‘Babylon’ and the future of cinema


Damien Chazelle, award-winning director best known for the critically acclaimed films “Whiplash” and “La La Land,” recently released the three-hour epic “Babylon.” The movie tells the story of an ensemble of characters in Hollywood throughout the 1920’s and ‘30’s, when the film industry was evolving from silent films to movies with sound. Despite a star-studded cast and a promising story, the film released last month to a failure at the box office, losing millions of dollars. Critics and audiences gave it polarizing reviews, criticizing the film for its disjointed, overwhelming story and controversial sexually explicit themes. Despite all of this, some feel as if this harsh reaction to “Babylon” was all but deserved. 

“It is Chazelle’s riskiest film by far. [He] left the crowd-pleasing moments from his other movies out, which I personally enjoyed, but I can imagine that the average viewer –after seeing so many simplistic movies—was dissatisfied with how ‘Babylon’ turned out,” Stephen Wilson, junior, said. 

“Babylon” is filled with exciting moments, beautiful cinematography, sometimes immature but hilarious comedy, clever thought-provoking themes on film as a medium, and a bombastic, jazzy soundtrack to top it all off. The themes in particular regard breaking new boundaries in film and any art form at that. While the film itself is not based upon a true story, the characters resemble common tropes of actors and directors across Hollywood’s history, showing how while the past stars may be forgotten, the legacy that they have provided for cinema’s evolution will live on.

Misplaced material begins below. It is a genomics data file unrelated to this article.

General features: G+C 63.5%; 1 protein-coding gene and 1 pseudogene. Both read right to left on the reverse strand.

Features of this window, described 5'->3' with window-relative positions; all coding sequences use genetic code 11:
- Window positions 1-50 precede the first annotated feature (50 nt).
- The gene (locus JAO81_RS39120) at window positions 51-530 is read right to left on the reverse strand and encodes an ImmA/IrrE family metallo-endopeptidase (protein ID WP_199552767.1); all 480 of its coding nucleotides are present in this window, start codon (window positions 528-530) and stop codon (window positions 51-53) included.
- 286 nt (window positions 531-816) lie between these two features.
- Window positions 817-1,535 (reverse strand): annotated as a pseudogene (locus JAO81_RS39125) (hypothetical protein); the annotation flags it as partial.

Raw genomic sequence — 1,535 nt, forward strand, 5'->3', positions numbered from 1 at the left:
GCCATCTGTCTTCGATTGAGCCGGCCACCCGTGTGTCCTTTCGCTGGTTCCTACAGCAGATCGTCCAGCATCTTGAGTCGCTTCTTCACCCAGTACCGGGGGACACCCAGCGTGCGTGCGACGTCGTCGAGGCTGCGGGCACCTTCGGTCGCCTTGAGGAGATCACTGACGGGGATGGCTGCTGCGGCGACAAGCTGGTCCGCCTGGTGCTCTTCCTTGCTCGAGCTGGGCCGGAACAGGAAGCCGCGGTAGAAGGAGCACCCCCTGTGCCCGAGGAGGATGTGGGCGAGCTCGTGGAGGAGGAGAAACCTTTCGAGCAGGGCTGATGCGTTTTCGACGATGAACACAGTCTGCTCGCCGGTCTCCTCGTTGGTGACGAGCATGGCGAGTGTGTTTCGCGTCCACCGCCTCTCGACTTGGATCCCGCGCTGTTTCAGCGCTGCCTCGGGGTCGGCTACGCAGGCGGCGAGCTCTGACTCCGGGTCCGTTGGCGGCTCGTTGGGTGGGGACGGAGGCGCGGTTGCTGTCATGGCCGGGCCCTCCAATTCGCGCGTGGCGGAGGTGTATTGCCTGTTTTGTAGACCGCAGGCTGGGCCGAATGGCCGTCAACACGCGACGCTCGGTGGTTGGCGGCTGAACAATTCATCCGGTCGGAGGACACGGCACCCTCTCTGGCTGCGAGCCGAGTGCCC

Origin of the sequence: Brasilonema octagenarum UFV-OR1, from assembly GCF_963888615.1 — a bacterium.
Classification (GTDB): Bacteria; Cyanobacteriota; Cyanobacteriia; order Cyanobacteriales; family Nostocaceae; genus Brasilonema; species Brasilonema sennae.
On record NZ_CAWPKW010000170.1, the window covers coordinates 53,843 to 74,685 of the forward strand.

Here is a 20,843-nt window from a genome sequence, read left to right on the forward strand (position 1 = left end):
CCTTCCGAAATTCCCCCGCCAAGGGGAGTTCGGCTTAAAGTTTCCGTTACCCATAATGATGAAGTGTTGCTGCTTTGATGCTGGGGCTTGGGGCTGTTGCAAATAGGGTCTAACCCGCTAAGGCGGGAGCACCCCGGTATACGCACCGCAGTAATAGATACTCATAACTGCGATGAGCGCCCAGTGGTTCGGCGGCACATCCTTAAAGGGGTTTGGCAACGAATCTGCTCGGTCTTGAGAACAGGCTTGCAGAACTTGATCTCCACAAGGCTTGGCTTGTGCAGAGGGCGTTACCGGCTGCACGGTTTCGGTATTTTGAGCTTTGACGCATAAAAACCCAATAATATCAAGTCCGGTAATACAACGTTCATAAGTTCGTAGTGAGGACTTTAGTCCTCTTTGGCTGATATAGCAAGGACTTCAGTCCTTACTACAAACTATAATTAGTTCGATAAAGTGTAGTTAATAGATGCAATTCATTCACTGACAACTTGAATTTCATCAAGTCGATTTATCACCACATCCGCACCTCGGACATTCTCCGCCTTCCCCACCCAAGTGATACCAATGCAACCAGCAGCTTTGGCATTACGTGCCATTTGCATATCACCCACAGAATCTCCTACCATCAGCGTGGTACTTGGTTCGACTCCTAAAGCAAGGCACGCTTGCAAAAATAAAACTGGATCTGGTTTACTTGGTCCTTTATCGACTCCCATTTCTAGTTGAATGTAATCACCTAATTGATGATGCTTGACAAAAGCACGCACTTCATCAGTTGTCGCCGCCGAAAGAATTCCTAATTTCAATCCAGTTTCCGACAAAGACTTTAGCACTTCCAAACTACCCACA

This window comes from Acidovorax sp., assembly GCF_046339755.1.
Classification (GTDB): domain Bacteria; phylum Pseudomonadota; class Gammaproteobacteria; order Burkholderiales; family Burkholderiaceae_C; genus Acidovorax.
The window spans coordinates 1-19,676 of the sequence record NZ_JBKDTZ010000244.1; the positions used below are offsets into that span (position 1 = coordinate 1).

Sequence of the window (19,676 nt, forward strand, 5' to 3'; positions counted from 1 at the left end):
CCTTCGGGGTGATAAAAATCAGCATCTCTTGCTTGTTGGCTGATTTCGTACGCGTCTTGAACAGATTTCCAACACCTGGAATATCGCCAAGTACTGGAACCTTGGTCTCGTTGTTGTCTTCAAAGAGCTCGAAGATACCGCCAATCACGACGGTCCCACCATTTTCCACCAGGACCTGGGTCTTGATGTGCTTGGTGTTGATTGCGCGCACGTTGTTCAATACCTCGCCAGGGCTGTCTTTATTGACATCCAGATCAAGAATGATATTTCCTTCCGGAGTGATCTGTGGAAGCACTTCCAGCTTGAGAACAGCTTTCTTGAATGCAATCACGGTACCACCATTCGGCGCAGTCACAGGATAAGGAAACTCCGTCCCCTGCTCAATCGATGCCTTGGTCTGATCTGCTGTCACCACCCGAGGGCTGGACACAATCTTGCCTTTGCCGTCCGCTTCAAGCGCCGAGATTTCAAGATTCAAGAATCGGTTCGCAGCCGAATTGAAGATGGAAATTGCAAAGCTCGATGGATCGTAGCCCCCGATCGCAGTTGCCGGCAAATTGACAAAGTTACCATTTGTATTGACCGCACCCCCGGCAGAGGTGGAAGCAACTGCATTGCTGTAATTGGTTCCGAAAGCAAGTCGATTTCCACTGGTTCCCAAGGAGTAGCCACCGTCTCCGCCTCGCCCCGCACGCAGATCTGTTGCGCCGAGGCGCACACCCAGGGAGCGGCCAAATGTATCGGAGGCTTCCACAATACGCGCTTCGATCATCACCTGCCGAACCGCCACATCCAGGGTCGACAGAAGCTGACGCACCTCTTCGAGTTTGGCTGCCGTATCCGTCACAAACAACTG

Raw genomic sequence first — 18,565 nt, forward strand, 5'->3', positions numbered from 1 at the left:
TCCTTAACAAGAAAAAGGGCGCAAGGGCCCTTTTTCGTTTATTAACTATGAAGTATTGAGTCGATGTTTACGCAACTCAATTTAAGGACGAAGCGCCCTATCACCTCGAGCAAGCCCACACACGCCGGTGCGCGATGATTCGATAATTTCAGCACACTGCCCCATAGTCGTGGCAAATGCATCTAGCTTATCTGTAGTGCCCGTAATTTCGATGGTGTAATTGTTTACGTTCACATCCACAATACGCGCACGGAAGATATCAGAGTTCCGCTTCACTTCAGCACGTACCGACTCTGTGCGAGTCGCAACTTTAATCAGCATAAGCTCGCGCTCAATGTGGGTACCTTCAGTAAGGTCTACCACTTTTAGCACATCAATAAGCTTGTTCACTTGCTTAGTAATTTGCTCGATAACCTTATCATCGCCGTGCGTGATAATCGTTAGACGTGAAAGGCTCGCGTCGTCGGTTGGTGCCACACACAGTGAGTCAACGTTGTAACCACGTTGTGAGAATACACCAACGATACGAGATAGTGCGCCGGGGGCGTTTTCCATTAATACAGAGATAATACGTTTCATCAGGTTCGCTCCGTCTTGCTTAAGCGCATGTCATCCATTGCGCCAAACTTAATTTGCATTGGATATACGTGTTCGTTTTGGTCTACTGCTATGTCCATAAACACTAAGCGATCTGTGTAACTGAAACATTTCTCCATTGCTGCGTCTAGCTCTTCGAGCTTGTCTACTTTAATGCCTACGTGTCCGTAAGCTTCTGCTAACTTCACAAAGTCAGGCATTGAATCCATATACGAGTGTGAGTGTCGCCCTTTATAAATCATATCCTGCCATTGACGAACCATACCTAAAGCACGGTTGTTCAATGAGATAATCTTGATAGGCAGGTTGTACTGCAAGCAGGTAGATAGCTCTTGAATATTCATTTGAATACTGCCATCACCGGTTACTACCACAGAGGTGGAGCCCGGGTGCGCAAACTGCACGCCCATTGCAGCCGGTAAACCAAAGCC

“It is a really well- made great movie. The themes might insinuate that there are many things behind the scenes that a lot of people do not realize could lead to either a disaster or a successful career,” Ben Furman, senior, said. 

Poor advertising, long runtime, and competition could be to blame for “Babylon’s” commercial failure. Chazelle insisted on using his namesake to advertise the film, and although his film “La La Land” was a hit with audiences and critics alike in 2016, one could argue that he is not yet a household name. For a standalone film, a 189-minute-long runtime may seem like a waste of time to the average viewer, especially since “Babylon” was released only a week after the massively successful “Avatar: The Way of Water,” which has since earned over $2 billion in the international box office. 

“I think there are a lot of reasons ‘Babylon’ flopped; the length is one, but also the movie is undeniably bold. ’Babylon’ looks at the past of Hollywood, condemning the industry and glorifying the stars of the past, present, and future cinemascope. In a world of Marvel films and similar spectacles, which are typically built off franchise, there is no room for movie stars. ‘Babylon’ could be the last of its kind for all we know, a film about film, a film about real magic,” Luke DeGrendel, senior, said. 

Many highly-praised, boundary-breaking films in the past have failed to perform well commercially and critically, only to be retrospectively named classics, such as “The Big Lebowski,” “The Shawshank Redemption,” and ”Fight Club.” Only time will tell if “Babylon” will receive its respect as a cult classic in the coming years or if it will be forgotten in a sea of failed blockbusters.